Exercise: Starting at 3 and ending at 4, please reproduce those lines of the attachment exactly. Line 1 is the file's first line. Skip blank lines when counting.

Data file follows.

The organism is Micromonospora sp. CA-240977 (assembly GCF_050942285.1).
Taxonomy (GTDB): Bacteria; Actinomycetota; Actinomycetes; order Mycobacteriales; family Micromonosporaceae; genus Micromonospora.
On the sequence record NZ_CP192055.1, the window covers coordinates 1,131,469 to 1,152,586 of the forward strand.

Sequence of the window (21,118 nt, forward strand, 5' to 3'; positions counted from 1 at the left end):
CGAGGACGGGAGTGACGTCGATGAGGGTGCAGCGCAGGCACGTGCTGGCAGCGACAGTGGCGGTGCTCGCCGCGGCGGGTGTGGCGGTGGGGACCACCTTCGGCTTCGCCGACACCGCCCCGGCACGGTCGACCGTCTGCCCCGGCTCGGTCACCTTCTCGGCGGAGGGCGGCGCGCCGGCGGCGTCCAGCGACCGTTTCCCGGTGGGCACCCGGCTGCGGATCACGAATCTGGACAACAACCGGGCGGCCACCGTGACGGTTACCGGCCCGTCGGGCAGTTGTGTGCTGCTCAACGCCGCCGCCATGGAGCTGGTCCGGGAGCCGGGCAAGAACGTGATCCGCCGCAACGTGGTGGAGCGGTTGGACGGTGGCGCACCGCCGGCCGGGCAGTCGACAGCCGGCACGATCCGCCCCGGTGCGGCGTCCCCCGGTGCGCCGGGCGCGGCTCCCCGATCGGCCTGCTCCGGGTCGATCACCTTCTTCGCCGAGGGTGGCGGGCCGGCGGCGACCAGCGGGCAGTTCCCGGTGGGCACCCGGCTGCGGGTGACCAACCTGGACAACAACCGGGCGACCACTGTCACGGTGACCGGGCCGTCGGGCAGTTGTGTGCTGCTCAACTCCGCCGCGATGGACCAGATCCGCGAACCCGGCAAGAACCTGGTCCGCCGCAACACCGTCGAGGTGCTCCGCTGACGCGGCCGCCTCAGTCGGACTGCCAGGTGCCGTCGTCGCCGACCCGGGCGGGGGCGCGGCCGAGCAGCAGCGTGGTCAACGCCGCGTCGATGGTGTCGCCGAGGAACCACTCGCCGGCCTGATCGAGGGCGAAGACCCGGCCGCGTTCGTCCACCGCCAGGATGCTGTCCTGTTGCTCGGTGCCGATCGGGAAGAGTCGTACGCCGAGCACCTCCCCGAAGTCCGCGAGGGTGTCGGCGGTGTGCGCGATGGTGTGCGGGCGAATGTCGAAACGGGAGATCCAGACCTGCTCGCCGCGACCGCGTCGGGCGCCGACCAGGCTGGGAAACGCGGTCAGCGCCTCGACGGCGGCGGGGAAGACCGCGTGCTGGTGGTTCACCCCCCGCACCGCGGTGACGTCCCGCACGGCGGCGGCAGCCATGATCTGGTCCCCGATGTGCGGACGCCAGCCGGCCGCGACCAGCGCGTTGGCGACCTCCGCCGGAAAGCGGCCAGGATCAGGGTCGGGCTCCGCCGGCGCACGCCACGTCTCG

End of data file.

On the sequence record NZ_CP192055.1, the window covers coordinates 1,131,469 to 1,152,586 of the forward strand.

Sequence of the window (21,118 nt, forward strand, 5' to 3'; positions counted from 1 at the left end):